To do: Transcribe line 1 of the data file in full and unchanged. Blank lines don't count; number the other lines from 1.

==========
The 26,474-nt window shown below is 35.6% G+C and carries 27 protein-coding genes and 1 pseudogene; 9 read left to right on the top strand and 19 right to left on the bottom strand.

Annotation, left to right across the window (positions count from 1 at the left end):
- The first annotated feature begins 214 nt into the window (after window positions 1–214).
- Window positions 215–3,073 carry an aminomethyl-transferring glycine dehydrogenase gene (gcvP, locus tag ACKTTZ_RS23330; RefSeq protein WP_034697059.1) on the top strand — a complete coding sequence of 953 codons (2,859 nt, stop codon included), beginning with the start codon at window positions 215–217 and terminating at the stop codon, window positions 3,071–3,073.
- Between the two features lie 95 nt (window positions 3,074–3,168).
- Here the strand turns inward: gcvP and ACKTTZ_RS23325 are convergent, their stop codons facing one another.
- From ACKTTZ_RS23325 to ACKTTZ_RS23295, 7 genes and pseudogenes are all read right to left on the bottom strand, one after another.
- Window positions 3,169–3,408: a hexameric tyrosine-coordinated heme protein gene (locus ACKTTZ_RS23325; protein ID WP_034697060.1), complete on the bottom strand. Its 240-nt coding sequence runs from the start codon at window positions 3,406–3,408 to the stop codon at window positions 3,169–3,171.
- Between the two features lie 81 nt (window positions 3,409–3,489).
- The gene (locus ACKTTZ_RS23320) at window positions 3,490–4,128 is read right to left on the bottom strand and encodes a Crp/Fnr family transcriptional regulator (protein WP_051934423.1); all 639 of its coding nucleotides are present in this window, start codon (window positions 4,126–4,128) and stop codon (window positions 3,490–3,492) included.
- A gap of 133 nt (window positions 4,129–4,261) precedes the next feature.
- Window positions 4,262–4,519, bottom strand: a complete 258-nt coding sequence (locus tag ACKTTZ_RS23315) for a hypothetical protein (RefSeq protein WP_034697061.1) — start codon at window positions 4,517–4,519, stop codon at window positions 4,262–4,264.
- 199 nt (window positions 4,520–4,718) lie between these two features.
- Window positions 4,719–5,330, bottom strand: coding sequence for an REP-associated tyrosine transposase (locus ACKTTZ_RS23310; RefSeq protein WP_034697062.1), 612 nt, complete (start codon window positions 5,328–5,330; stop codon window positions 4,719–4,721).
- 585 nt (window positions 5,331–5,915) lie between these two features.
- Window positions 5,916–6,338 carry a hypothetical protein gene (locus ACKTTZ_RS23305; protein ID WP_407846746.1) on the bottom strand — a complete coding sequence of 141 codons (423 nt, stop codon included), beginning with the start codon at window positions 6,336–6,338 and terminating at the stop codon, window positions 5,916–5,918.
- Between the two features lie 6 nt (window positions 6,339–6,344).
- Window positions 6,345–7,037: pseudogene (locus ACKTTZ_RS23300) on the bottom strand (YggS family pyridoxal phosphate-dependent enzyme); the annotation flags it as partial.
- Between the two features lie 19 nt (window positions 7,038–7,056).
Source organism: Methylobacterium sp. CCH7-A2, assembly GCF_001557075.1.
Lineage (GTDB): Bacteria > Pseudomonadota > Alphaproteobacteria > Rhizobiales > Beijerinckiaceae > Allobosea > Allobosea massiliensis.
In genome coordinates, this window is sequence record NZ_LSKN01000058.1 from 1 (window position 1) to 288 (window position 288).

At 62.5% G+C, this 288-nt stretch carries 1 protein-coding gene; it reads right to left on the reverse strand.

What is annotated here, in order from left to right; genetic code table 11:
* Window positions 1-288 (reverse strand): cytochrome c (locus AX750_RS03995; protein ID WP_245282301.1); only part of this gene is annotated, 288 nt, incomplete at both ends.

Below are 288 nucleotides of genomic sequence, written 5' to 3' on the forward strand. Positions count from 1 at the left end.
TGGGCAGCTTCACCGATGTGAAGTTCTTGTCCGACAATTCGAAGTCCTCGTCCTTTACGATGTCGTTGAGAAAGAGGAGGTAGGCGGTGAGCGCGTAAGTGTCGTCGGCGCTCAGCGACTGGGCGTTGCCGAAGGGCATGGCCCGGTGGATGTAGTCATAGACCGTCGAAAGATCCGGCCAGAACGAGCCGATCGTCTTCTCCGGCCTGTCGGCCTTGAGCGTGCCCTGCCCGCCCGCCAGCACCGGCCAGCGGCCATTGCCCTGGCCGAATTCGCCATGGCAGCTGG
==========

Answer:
The 26,474-nt window shown below is 35.6% G+C and carries 27 protein-coding genes and 1 pseudogene; 9 read left to right on the top strand and 19 right to left on the bottom strand.